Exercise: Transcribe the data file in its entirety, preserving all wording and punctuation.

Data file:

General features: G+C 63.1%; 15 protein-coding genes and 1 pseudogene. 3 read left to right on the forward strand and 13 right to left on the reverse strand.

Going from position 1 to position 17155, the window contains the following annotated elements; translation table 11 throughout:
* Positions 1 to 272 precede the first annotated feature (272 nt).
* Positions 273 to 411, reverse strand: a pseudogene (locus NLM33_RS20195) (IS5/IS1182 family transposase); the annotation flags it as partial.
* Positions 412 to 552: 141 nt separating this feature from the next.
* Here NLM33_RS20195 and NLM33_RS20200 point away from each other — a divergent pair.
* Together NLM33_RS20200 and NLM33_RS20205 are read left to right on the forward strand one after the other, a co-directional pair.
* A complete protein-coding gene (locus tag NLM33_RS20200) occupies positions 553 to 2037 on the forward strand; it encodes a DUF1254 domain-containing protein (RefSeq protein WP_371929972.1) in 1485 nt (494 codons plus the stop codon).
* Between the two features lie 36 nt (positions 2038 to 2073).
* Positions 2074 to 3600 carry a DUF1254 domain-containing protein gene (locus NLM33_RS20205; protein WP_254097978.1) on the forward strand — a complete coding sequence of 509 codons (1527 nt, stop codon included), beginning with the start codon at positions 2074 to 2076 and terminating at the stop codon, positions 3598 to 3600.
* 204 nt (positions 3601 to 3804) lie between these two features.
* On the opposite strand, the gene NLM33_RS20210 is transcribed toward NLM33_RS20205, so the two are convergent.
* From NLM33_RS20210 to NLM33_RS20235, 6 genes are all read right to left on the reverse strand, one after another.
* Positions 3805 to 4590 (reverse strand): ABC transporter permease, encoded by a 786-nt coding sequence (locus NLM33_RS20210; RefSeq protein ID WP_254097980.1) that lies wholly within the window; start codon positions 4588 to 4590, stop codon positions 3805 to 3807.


General features: G+C 63.1%; 15 protein-coding genes and 1 pseudogene. 3 read left to right on the forward strand and 13 right to left on the reverse strand.

Going from position 1 to position 17155, the window contains the following annotated elements; translation table 11 throughout:
* Positions 1 to 272 precede the first annotated feature (272 nt).
* Positions 273 to 411, reverse strand: a pseudogene (locus NLM33_RS20195) (IS5/IS1182 family transposase); the annotation flags it as partial.
* Positions 412 to 552: 141 nt separating this feature from the next.
* Here NLM33_RS20195 and NLM33_RS20200 point away from each other — a divergent pair.
* Together NLM33_RS20200 and NLM33_RS20205 are read left to right on the forward strand one after the other, a co-directional pair.
* A complete protein-coding gene (locus tag NLM33_RS20200) occupies positions 553 to 2037 on the forward strand; it encodes a DUF1254 domain-containing protein (RefSeq protein WP_371929972.1) in 1485 nt (494 codons plus the stop codon).
* Between the two features lie 36 nt (positions 2038 to 2073).
* Positions 2074 to 3600 carry a DUF1254 domain-containing protein gene (locus NLM33_RS20205; protein WP_254097978.1) on the forward strand — a complete coding sequence of 509 codons (1527 nt, stop codon included), beginning with the start codon at positions 2074 to 2076 and terminating at the stop codon, positions 3598 to 3600.
* 204 nt (positions 3601 to 3804) lie between these two features.
* On the opposite strand, the gene NLM33_RS20210 is transcribed toward NLM33_RS20205, so the two are convergent.
* From NLM33_RS20210 to NLM33_RS20235, 6 genes are all read right to left on the reverse strand, one after another.
* Positions 3805 to 4590 (reverse strand): ABC transporter permease, encoded by a 786-nt coding sequence (locus NLM33_RS20210; RefSeq protein ID WP_254097980.1) that lies wholly within the window; start codon positions 4588 to 4590, stop codon positions 3805 to 3807.